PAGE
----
15. macrumors 68000

    ulbador

    Joined:
    Feb 11, 2010
    #15
    It's in the directory:

    /usr/include



    Opening the file may not be enough to get a handle on what's in it. It's not really documented. You are better off just plugging stdio.h into google and looking at some of the very well documented reference material that's out there:

    http://www.cplusplus.com/reference/clibrary/cstdio/
     
  16. firestarter, Apr 5, 2011
    Last edited: Apr 5, 2011

    macrumors 603

    firestarter

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    Green and pleasant land
    #16
    You won't appreciate the value of function prototypes so much when you're writing small self contained programs - their value increases as you build bigger systems with multiple files of source code.

    Function prototypes, held in their own .h 'header' files allow you to compile against a function, without the compiler actually parsing that function's code. The result of this is that you can pre-compile all your libraries and separate code modules into 'object' files, and you don't have to keep re-compiling them. This is a BIG WIN if you're writing a large app, or using other people's libraries in your code.

    It also enables you to ship libraries as compiled object code + header files, without including the source code too. This is essential for 3rd party libraries who don't necessarily want to share their source code. To use these libraries, you just #include the header file.

    The app whose job it is to join all these pieces of individual object code together after compilation is the linker.
     
  17. balamw, Apr 5, 2011
    Last edited: Apr 5, 2011

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    balamw

    Staff Member

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    #17
    Yeah, perhaps something simpler like stdbool.h from the other thread might be easier to grok. I keep forgetting how complicated I/O (particularly scanf/printf) can really be:

    FWIW the prototype for printf in /usr/include/stdio.h on my system is:

    Code:
    int      printf(const char * __restrict, ...) __DARWIN_LDBL_COMPAT(printf);
    When you #include a header file it is basically like copying and pasting the entire document in your .c file at that point from the compiler's perspective. So if the file you #include has #includes of its own, all of that will get processed. So __DARWIN_LDBL_COMPAT is probably defined in one of those #includes.

    You can also get something easier to digest from the man pages on your own system. Try "man 3 printf" from Terminal and among other things you'll see:

    Code:
    int
         printf(const char *restrict format, ...);
    http://en.wikipedia.org/wiki/Möbius_strip perfectly safe for work.

    B
     
  18. macrumors 603

    Joined:
    Jul 29, 2003
    Location:
    Silicon Valley
    #18
    There are tons of recommended programming practices that aren't really needed, until your programs become much larger and in need of maintenance or reuse, etc.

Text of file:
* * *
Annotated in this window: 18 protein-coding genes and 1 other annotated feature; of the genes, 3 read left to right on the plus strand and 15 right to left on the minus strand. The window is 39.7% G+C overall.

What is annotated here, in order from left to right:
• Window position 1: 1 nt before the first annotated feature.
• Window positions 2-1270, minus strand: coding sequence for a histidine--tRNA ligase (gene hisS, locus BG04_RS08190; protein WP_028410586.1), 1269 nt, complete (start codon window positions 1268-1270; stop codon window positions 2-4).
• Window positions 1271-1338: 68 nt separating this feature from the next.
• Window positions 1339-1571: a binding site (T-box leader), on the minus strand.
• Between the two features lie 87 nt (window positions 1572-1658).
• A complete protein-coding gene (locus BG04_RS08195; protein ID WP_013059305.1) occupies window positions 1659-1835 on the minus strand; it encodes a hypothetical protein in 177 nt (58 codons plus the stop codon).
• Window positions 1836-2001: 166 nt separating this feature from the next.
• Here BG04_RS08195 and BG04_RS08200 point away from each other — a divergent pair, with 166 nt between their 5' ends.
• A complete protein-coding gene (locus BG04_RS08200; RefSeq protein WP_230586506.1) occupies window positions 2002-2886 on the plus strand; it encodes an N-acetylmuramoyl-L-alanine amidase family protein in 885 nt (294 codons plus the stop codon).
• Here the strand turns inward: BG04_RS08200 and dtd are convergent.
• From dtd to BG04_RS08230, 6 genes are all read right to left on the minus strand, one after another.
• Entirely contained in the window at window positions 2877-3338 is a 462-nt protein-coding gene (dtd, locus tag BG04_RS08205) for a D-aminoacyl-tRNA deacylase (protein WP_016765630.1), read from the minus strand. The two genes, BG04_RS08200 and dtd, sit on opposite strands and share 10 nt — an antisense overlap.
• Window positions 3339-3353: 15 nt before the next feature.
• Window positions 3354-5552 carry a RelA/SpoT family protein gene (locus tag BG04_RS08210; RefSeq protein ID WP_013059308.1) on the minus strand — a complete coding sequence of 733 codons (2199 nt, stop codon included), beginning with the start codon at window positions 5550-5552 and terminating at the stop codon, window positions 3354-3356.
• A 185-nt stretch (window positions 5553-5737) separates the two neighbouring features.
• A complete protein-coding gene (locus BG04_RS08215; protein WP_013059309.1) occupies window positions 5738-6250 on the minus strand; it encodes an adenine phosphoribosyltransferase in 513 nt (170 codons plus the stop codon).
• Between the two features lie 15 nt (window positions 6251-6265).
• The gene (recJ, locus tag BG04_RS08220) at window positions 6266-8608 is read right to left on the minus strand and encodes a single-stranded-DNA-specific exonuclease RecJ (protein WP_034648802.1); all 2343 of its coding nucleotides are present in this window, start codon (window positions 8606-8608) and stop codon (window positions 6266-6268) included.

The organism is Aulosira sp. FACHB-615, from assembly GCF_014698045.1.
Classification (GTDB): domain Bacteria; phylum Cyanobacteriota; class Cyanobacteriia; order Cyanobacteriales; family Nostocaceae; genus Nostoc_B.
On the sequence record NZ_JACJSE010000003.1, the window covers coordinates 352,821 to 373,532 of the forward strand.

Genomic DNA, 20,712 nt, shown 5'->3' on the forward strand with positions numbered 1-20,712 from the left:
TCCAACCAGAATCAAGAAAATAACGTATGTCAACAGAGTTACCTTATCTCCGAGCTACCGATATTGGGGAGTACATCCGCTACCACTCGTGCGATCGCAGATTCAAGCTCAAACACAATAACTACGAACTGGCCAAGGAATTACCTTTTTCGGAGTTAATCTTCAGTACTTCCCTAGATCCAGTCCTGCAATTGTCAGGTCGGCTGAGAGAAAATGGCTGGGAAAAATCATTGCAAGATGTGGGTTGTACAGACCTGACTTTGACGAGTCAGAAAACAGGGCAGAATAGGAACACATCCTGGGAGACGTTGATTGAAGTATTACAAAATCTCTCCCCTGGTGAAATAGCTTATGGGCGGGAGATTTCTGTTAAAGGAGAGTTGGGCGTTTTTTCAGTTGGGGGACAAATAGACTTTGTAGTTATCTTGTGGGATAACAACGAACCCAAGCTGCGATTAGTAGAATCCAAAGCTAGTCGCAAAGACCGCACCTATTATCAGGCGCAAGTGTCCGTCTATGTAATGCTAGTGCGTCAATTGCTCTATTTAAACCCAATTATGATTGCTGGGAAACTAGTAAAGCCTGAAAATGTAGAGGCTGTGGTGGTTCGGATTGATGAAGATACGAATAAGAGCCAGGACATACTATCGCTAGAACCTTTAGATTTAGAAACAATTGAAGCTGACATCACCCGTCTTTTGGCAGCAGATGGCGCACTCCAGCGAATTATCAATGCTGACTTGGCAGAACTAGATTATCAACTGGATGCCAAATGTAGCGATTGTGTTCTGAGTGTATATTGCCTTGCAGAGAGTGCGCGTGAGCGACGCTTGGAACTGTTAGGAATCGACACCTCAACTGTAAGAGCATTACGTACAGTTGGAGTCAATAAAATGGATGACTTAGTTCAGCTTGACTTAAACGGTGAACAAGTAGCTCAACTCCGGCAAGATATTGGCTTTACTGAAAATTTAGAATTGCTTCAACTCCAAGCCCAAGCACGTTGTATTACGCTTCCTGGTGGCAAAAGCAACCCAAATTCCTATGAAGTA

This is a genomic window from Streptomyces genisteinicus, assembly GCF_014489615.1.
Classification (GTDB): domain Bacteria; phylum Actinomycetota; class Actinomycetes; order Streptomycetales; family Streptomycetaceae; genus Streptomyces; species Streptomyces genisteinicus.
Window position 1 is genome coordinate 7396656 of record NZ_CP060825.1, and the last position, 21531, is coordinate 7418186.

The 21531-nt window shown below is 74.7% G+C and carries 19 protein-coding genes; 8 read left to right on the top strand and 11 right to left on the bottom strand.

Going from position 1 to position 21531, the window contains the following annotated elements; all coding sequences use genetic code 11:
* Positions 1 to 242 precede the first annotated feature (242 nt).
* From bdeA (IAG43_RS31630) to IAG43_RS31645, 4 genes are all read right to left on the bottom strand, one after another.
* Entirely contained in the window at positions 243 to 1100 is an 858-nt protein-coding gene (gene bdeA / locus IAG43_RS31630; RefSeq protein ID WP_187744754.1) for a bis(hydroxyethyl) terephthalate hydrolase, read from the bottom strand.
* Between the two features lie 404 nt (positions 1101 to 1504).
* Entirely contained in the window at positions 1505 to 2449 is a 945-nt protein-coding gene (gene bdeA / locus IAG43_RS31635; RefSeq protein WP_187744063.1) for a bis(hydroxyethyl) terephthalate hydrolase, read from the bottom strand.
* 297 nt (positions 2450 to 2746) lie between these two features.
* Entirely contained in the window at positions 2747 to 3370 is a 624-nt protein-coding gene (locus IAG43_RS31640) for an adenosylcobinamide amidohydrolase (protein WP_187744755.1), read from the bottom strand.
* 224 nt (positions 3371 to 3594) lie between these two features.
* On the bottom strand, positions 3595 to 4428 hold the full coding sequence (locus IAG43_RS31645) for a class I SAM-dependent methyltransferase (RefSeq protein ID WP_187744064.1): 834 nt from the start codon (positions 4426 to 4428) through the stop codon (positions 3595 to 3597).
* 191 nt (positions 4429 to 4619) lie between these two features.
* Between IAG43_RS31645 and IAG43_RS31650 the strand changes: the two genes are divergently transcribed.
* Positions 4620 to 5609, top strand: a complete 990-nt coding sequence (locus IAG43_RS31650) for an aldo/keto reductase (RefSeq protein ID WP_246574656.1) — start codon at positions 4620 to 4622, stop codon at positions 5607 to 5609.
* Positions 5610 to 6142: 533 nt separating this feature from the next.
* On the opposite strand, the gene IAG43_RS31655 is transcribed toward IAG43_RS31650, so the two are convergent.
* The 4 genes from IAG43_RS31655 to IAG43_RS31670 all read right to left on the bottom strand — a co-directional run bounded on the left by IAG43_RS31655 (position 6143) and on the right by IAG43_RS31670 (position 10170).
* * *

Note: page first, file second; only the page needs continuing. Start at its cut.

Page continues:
My preferred suggestion is to forget about them until you encounter your first nasty bug that could have been avoided had you used this software methodology. Then you will know why. Programming is hard enough to learn at all, without having to learn how to program "correctly" at the same time.
     
  19. thread starter macrumors 6502

    cybrscot

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    Dec 7, 2010
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    Somewhere in Southeast Asia
    #19
    I need some help figuring out what is what below...

    void SquareIt (); is the function prototype right? And it's giving the compiler a preview of the very next line, int main () {, correct?? As my book says to use a f proto before each function.

    If I was writing that f.proto, how would I know to write the SquareIt after the void?? Meaning, why chose the word SquareIt?? What does that tell the compiler? That word isn't in the int main () line of code anywhere.




    Code:
    #include <stdio.h>
    
    	void   SquareIt ( int number, int *squarePtr); //this is a f. proto, yes??
    	                                                         
    	int main (int argc, const char * argv []) { //the f proto is giving the 
    		int   square;                              //compiler a prev of this line??
    		
    		SquareIt(5, &square); // I understand these are parameters
    		
    		printf("5 squared is %d.\n", square);
    		
    		return 0;
    		
    	}
    	
    	void	SquareIt(int number, int *squarePtr) { //is this another f. proto?
    		*squarePtr = number * number;         //what does this entire piece 
    		                                                     //of code do?? It's after the 
    	                                                             //program has ended.
    }	

    Do you usually write the f proto after you have written the function? Typically, I have written my programs line by line from the top down, but it seems that one would need to write the function first, than go back and insert a f proto above it.
     
  20. macrumors 68040

    Joined:
    Feb 2, 2008
    #20
    Yes it's a function prototype. It's telling the compiler that the function SquareIt inside main has an implementation further down. It's known as forward declaration, it's the same principle you use when you declare a variable without defining it, as was mentioned earlier. For example:

    Code:
    int a;
    a = 10;
    
    Works, but:

    Code:
    a = 10;
    int a;
    
    doesn't